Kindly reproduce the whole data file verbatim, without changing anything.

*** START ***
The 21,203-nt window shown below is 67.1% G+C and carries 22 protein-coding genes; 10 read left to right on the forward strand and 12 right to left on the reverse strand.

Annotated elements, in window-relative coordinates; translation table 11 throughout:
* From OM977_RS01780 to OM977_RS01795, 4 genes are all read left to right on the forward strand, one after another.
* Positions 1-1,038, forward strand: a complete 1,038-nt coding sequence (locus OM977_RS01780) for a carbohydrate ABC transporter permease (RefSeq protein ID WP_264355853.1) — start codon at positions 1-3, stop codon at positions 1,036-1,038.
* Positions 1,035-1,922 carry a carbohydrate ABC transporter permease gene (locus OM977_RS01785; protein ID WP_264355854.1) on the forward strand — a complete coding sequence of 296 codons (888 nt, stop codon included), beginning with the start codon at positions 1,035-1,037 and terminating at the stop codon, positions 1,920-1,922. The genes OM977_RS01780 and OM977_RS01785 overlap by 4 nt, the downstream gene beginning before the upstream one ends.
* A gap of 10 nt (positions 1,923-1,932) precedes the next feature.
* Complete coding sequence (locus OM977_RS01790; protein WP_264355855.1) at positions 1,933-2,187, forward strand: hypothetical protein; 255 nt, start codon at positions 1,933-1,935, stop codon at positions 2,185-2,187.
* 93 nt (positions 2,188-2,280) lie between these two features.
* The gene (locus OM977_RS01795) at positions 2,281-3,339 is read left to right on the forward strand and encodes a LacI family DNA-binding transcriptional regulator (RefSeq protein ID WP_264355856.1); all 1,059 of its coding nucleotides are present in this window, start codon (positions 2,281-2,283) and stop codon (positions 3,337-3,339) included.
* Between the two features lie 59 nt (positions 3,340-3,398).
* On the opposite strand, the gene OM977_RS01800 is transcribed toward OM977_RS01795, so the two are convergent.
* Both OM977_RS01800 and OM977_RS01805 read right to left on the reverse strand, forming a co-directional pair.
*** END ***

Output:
The 21,203-nt window shown below is 67.1% G+C and carries 22 protein-coding genes; 10 read left to right on the forward strand and 12 right to left on the reverse strand.

Annotated elements, in window-relative coordinates; translation table 11 throughout:
* From OM977_RS01780 to OM977_RS01795, 4 genes are all read left to right on the forward strand, one after another.
* Positions 1-1,038, forward strand: a complete 1,038-nt coding sequence (locus OM977_RS01780) for a carbohydrate ABC transporter permease (RefSeq protein ID WP_264355853.1) — start codon at positions 1-3, stop codon at positions 1,036-1,038.
* Positions 1,035-1,922 carry a carbohydrate ABC transporter permease gene (locus OM977_RS01785; protein ID WP_264355854.1) on the forward strand — a complete coding sequence of 296 codons (888 nt, stop codon included), beginning with the start codon at positions 1,035-1,037 and terminating at the stop codon, positions 1,920-1,922. The genes OM977_RS01780 and OM977_RS01785 overlap by 4 nt, the downstream gene beginning before the upstream one ends.
* A gap of 10 nt (positions 1,923-1,932) precedes the next feature.
* Complete coding sequence (locus OM977_RS01790; protein WP_264355855.1) at positions 1,933-2,187, forward strand: hypothetical protein; 255 nt, start codon at positions 1,933-1,935, stop codon at positions 2,185-2,187.
* 93 nt (positions 2,188-2,280) lie between these two features.
* The gene (locus OM977_RS01795) at positions 2,281-3,339 is read left to right on the forward strand and encodes a LacI family DNA-binding transcriptional regulator (RefSeq protein ID WP_264355856.1); all 1,059 of its coding nucleotides are present in this window, start codon (positions 2,281-2,283) and stop codon (positions 3,337-3,339) included.
* Between the two features lie 59 nt (positions 3,340-3,398).
* On the opposite strand, the gene OM977_RS01800 is transcribed toward OM977_RS01795, so the two are convergent.
* Both OM977_RS01800 and OM977_RS01805 read right to left on the reverse strand, forming a co-directional pair.